by Liz Hebbard
Bienvenue! Welcome to the Seacoast Boulaines of Nottingham, New Hampshire, the FPUSA's newest club. Pending approval of our three latest applications, that makes us 50 clubs. As Liz explains below, the Seacoast Boulaines have enlisted the help of the UNH chapter of the American Society of Civil Engineers to assist in the creation of an on campus terrain. We eagerly await news before the snow flies! Dan
Liz Hebbard, her husband Trevor Verrot, and many of Liz’s colleagues who teach French at the University of New Hampshire, have personal connections to the south of France, the birthplace of pétanque. Trevor’s family immigrated to the US from Marseilles, and Liz taught in the Vaucluse on the French Consulate’s TAPIF program after she graduated from college. She is very proud to be an honorary citizen of Villelaure. On their honeymoon this summer, Liz and Trevor played pétanque with friends in L’Estaque, Martigues, and of course Villelaure. At the end of the trip, the couple invested in their own triplettes to bring home. Back in New Hampshire, they began playing on a local baseball field. While researching pétanque clubs in the United States, they discovered the FPUSA website, and decided right away to found a club in southern New Hamp-shire. Liz’s colleagues at UNH joined in enthusiastically. The club, called the Seacoast Boulaines, is currently playing informally on dirt spaces on campus, but they recently teamed up with the UNH student chapter of the American Society of Civil Engineers (ASCE) to collaborate on the construction of a terrain on campus, and are consulting with university architects to plan for the project’s next steps. Hopefully the new terrain will be here before the first snowfall (although, here in New England, it could snow before I finish writing this!).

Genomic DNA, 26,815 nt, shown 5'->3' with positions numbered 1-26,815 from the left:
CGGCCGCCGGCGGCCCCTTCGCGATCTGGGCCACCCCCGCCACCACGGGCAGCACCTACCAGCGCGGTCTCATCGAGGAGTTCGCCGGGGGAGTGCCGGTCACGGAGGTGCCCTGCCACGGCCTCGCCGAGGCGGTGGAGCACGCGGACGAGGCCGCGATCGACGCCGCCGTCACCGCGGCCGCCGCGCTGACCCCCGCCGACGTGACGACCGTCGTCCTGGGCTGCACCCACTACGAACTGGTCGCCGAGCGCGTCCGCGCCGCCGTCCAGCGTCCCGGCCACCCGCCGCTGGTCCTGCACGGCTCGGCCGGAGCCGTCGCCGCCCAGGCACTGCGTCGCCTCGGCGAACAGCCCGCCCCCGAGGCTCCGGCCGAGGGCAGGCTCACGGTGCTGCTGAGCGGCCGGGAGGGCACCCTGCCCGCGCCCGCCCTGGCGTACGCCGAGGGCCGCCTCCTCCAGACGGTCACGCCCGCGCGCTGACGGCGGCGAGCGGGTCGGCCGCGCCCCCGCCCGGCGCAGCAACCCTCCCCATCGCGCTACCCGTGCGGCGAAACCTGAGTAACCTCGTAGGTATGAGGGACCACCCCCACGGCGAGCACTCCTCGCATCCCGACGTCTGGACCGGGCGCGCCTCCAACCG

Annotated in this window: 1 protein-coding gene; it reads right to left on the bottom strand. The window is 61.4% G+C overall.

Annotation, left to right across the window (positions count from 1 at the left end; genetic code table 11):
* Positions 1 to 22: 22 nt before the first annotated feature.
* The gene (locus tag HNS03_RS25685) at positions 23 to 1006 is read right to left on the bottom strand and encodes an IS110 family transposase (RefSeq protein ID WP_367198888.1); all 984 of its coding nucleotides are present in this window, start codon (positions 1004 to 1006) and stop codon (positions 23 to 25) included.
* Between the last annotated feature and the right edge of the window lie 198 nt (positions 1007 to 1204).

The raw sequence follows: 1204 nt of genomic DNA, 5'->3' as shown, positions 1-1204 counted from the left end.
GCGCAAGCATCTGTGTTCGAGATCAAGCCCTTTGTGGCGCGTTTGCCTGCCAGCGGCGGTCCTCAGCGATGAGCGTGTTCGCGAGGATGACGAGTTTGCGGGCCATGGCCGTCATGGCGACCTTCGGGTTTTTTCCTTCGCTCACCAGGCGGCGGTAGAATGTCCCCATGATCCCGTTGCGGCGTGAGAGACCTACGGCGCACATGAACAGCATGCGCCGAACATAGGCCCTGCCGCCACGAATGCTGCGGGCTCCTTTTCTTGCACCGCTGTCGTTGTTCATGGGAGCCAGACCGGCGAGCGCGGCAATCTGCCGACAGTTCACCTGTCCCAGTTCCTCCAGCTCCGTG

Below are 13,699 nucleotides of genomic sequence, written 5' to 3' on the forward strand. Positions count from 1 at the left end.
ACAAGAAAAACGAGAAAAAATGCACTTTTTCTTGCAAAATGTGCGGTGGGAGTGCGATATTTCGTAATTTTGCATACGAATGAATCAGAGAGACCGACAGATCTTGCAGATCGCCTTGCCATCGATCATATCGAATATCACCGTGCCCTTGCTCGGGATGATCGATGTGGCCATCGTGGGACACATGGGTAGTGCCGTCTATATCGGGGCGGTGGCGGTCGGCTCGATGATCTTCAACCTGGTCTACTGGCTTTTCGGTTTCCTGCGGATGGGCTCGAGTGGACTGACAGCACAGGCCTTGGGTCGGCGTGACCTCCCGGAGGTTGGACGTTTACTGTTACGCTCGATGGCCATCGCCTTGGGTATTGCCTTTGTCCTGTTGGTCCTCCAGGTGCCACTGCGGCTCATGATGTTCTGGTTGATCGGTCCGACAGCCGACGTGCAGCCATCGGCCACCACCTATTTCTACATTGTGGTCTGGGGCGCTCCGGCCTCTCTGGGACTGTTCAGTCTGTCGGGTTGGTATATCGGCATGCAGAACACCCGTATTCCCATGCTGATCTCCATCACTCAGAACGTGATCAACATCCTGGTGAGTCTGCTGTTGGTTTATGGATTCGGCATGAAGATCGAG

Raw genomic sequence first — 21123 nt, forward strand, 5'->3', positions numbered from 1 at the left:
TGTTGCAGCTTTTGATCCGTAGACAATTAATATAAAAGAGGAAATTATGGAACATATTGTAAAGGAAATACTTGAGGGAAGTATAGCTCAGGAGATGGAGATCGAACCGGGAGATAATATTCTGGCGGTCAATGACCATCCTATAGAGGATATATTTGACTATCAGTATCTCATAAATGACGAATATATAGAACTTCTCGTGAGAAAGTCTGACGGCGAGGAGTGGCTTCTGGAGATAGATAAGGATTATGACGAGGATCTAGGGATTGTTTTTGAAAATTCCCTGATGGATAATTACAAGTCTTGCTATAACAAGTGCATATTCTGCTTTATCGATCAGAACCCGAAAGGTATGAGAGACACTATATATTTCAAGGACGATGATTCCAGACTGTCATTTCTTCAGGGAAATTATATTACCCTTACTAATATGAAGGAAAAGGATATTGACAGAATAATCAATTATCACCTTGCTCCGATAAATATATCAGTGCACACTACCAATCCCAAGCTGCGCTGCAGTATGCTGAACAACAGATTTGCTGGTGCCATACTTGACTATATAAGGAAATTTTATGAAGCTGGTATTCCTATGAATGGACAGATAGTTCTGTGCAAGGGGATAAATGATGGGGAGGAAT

Liz and Trevor hope that pétanque will bring their friends, colleagues, and the university community together to celebrate the Francophone heritage of New Hampshire, and to help these newlyweds “tanquent” their “pieds” and set down new roots in their life together as husband/tireur and wife/pointeuse.